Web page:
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well-made - now more well-made than ever

September 9, 2021

I just published the biggest change on well-made yet.

The biggest change is that I'm no longer using Perch, the tiny CMS I was using before to manage my content, blog posts, etc.

I did this because I care about user experience (including for developers). Perch is really simple to use and integrate into a website, but it gets quite chaotic when there are a lot of content types. I wanted to find something that was a little easier and more visual. For this, I used Webflow.

Webflow & Udesly

I've used Webflow before when precision design was required. Webflow is the best visual front-end development tool I've ever used, and it really aids in creating best-practice sites. Sadly, in order to use the Webflow CMS features, you need an expensive site plan, and you can't self-host and make edits to the filesystem, which is pretty limiting.

I recently ran into Udesly (you can see attribution in the corner of the site - removal requires a paid plan, which I'll do if I continue to use this workflow). This is a tool that exports the CMS collections and attributes from Webflow and exports them in several ways: to WordPress, to Shopify, to Ghost, or to Netlify (using Jamstack).

Udesly is a slightly buggy little thing, and needs a bit of working around. I tried all of the different export options, and I'll continue to experiment with Ghost and WordPress. However, my preference is Netlify/Jamstack, because of its excellent security and performance features.

Netlify

You're now being served well-made.uk from a global content delivery network. That means it's served from a datacentre close to you (previously I used a datacentre in London). In addition, all the content is pre-rendered, minified, deferred, and sprinkled with glitter.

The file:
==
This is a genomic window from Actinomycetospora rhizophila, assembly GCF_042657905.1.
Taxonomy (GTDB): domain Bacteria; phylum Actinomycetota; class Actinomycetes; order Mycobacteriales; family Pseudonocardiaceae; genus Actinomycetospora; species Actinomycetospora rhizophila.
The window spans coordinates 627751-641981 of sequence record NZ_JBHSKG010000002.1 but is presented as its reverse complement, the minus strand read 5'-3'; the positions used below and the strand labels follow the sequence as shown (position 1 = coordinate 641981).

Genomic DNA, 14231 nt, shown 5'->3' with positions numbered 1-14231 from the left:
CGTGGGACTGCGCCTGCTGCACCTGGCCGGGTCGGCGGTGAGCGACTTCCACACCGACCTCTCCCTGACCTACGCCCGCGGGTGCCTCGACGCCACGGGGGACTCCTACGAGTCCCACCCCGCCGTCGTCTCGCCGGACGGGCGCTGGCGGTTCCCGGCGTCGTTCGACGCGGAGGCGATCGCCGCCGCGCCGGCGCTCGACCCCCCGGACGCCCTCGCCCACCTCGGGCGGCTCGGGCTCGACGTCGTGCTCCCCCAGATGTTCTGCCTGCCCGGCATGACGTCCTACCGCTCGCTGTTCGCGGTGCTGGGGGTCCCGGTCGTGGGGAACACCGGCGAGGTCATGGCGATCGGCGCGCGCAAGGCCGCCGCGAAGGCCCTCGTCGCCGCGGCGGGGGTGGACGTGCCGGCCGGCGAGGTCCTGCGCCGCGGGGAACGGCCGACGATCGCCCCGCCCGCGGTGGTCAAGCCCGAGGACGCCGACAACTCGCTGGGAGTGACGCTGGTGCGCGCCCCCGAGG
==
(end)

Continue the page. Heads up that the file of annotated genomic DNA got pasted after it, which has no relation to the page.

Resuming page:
Using services like Netlify improves the security and performance of a website. It means that I can add images and font files without worrying about its effect on performance (I even have a plugin installed which subsets and compresses font files before deploying the files).

One of the coolest parts of the process is that Udesly converts all of my CMS content from Webflow into Netlify CMS content - and there were absolutely no compatibility issues whatsoever. That means I can continue blogging on Netlify, designing on Webflow, and Github (the mediator in the relationship) helps to ensure that only design updates move over; the blog posts remain unaffected by new deploys.

A better worflow - and a disclaimer

This is all a lot nicer and faster than using Perch. It makes designing and building quicker and more enjoyable. That's why I've added a new Projects feature, redesigned the homepage, and massively improved the SEO.

There's just one thing: as I mentioned, Udesly has some quirks. At the time of launch, there are a couple of things amiss. Some of the styling has been changed in the process. The colours are slightly off in a couple of places, and there's a JavaScript error that seems to be caused by Udesly's use of Netlify's Identity feature (authentication smarts that keep access to the site safe).

This is very much a work in process, but I can now swiftly (and visually) make upgrades when needed. I have plans for many additions and changes going forward, and I'm hoping to use Netlify's relationship with Github to polish off my development/staging/production workflow.